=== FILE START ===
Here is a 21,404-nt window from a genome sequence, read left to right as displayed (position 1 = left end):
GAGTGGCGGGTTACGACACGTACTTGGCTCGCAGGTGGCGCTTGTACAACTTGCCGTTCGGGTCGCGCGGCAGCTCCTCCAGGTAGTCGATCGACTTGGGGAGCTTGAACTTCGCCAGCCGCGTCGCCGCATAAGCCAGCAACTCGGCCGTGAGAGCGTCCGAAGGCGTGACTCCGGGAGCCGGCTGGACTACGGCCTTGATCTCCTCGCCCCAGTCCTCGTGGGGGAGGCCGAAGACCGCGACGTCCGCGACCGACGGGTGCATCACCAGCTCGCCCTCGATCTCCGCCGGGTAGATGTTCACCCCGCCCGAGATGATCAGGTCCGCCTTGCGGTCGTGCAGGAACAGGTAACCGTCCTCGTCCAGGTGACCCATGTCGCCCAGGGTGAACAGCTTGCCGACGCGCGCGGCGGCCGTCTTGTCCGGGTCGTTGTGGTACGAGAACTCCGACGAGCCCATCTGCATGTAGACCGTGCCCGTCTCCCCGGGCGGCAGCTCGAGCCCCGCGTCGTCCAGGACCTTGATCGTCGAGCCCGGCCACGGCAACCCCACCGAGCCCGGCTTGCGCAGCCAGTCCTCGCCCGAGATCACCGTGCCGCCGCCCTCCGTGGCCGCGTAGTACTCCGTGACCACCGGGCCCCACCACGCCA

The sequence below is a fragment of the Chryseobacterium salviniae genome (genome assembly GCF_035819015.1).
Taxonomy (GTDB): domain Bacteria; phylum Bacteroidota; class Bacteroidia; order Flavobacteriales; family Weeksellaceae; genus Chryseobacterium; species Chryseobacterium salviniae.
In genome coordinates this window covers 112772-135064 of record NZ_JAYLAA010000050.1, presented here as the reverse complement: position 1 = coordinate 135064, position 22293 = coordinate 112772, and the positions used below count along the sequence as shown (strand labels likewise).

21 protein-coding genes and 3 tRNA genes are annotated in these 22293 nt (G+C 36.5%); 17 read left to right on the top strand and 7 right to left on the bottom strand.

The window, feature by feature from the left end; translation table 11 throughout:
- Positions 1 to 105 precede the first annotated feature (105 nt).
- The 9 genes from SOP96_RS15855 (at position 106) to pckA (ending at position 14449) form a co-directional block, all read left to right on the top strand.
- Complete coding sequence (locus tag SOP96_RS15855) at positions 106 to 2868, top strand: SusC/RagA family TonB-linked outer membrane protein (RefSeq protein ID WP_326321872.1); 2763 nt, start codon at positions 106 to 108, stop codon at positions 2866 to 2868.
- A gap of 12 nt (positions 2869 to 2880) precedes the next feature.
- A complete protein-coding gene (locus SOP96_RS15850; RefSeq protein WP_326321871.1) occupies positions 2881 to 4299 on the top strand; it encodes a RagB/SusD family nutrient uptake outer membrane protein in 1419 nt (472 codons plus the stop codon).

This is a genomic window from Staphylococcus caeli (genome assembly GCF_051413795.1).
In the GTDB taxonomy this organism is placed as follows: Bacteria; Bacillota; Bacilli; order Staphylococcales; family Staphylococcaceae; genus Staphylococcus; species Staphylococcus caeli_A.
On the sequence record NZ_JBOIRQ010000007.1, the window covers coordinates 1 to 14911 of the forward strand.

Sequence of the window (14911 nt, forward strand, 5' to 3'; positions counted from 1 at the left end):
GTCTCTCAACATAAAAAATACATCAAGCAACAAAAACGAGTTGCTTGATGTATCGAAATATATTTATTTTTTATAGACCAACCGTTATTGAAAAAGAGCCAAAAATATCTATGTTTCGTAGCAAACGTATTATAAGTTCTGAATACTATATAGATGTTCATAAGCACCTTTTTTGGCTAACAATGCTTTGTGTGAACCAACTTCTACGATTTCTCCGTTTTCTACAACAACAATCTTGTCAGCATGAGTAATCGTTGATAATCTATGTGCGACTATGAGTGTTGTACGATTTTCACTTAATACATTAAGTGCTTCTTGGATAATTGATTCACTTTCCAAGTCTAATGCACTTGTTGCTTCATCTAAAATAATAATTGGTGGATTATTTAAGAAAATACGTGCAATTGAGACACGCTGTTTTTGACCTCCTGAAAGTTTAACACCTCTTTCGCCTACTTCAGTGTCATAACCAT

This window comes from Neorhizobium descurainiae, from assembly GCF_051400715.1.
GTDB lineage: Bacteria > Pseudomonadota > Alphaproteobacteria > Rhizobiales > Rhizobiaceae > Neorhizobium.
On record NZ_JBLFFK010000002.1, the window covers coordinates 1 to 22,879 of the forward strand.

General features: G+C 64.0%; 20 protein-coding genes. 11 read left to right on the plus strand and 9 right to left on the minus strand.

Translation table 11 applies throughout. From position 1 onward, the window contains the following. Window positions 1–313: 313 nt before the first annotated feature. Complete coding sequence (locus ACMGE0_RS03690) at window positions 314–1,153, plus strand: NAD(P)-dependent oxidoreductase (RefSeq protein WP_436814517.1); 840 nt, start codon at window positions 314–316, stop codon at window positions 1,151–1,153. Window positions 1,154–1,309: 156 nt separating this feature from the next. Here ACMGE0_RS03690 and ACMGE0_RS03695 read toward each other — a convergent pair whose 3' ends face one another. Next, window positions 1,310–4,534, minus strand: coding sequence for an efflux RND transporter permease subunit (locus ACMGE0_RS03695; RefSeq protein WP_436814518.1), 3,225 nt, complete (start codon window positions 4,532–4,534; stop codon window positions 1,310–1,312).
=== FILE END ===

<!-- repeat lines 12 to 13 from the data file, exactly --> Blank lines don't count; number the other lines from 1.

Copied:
- A complete protein-coding gene (locus SOP96_RS15850; RefSeq protein WP_326321871.1) occupies positions 2881 to 4299 on the top strand; it encodes a RagB/SusD family nutrient uptake outer membrane protein in 1419 nt (472 codons plus the stop codon).

This is a genomic window from Staphylococcus caeli (genome assembly GCF_051413795.1).